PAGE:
Wage & Hour Division Hits Record Recoveries. The US Department of Labor announced that WHD’s FY2019 (which ended September 30) performance included a record $322 million in back wages recovered. WHD also held more than 3700 compliance events--another record. The Department prepared an infographic providing more details, including links to prior years’ metrics and statute-specific (e.g., FMLA, Davis-Bacon Act) performance.
... And Updates Its App. Several years ago, WHD created an app that allowed employees to record time spent working. The app contained few safeguards on data quality, allowing, for example, an employee to record 42 working hours in a single day. WHD has announced an update to the app, which now appears to limit an employee to 24 hours in a day. The app also contains an employer interface, allowing employers to record hours worked and rates of pay, while the app calculates the regular and overtime pay for an employee.
Bill to Limit Adjudicatory Power of NLRB Introduced. This week, Sen. Mike Lee (R-UT) introduced the Protecting American Jobs Act (S. 2709). The bill would eliminate the ability of the General Counsel to issue complaints, empower the Board to investigate—but not rule upon—allegations of unfair labor practices, and create a private right of action for unfair labor practices. The bill is cosponsored by Sens. Cotton (R-AR), Paul (R-KY), Blackburn (R-TN), Cruz (R-TX), and Rubio (R-FL).
Fluctuating Workweek Proposal Expected Soon. The fluctuating workweek is an alternative method of determining overtime pay, often resulting in lower overtime costs in exchange for a guaranteed salary for non-exempt employees. Late last week, the Office of Management and Budget’s Office of Information and Regulatory Affairs completed its review of the Department of Labor’s proposed rule on the use of fluctuating workweeks. Specifics are not yet available, but it is anticipated that the Department will address language in a 2011 rulemaking that has been read to limit the use of fluctuating workweek in the cases of employees who receive bonuses or incentive-based pay. We expect the proposal to be published in the Federal Register shortly.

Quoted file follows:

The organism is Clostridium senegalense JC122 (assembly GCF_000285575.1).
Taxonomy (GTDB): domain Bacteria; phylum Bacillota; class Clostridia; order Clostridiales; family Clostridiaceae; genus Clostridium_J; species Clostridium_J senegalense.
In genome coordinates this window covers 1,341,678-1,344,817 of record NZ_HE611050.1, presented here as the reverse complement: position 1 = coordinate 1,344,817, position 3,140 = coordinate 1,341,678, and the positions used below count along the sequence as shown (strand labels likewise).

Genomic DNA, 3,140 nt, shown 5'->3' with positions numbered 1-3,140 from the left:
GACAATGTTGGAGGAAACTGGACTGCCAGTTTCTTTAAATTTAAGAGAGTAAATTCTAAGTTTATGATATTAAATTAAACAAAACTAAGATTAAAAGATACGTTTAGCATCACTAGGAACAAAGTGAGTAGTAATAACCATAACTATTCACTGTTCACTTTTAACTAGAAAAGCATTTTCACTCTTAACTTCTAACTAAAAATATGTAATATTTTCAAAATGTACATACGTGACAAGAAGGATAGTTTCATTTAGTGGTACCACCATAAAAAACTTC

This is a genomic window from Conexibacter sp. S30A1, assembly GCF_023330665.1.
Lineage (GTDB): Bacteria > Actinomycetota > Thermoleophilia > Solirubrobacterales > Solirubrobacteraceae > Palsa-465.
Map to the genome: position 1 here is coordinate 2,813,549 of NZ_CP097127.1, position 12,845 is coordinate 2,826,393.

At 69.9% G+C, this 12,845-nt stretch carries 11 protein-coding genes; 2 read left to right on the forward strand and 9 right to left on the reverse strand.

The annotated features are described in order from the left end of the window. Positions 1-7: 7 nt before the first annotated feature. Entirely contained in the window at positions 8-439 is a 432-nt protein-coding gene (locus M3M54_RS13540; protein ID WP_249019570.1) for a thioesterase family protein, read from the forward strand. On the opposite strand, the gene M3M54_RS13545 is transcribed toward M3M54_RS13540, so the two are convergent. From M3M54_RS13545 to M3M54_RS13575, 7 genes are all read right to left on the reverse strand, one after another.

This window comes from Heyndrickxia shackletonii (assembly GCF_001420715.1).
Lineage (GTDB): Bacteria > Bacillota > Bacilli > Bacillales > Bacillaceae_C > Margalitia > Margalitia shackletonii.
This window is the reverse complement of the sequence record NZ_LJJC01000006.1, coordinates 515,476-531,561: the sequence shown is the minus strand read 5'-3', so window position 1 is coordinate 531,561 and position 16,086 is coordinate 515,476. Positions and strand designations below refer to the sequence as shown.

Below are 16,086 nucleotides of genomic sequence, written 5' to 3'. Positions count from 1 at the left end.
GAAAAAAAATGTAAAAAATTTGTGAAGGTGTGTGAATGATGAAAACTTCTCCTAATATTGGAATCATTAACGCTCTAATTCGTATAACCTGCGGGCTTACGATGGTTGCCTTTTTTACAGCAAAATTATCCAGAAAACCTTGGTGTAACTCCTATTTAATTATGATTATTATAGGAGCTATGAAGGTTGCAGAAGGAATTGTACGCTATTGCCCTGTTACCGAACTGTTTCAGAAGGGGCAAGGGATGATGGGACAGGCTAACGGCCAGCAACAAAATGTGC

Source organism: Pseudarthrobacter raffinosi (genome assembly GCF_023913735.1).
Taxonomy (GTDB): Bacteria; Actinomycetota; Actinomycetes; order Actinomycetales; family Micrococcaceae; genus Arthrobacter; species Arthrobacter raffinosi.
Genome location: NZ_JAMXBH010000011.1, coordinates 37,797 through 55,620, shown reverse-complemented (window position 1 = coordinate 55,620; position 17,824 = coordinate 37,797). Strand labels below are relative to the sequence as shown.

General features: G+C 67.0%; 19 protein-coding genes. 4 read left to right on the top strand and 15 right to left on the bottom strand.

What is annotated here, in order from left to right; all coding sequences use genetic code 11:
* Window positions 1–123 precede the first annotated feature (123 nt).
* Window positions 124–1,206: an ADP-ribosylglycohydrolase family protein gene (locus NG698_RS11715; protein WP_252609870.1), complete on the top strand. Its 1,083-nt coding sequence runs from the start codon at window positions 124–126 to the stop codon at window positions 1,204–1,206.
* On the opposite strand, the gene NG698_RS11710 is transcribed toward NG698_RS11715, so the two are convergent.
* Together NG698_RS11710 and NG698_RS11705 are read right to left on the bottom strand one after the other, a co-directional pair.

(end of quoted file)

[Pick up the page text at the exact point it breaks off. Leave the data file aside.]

The EEO-1 Component 2 Saga Continues. Like Freddy Krueger in Nightmare on Elm Street, the EEO-1 Component 2 saga refuses to die. Several significant activities are going on simultaneously. In no particular order, the EEOC announced that it believed that it had collected the requisite percentage of Component 2 forms and that it would close the portal created to receive the filings. The National Women’s Law Center went back to the DC District Court to argue that the received filings did not reach the court established level and the Component 2, 2017 and 2018 filing should continue. Judge Chutkan agreed with the plaintiffs and ordered that the portal be kept open at least until January 31, 2020. The EEOC was ordered to continue to file its status reports and the parties are to file a joint status report on February 7. The EEOC asserts that keeping the portal open will cost $150,000 per week after spending $3 million to establish the portal. At the same time, the EEOC has started the regulatory process to renew the OMB approval for the original EEO-1 Component 1. This is the normal process, but in that preliminary filing, the EEOC announced that it would not continue Component 2 beyond the 2018 filing insofar as the excessive burden was not justified by the complete lack of benefit or utility the data would provide. It could be expected that this will generate a new round of contention and possibly litigation. The employer representatives who have participated in the existing Component 2 litigation will file comments addressing the renewal of Component 1 and supporting the decision to stop the Component 2 collection. Seyfarth will be drafting comments for consideration by the employer associations. We expect to be reporting on the Component 2 saga in the future as it clearly will continue in the judicial and administrative forums for months to come.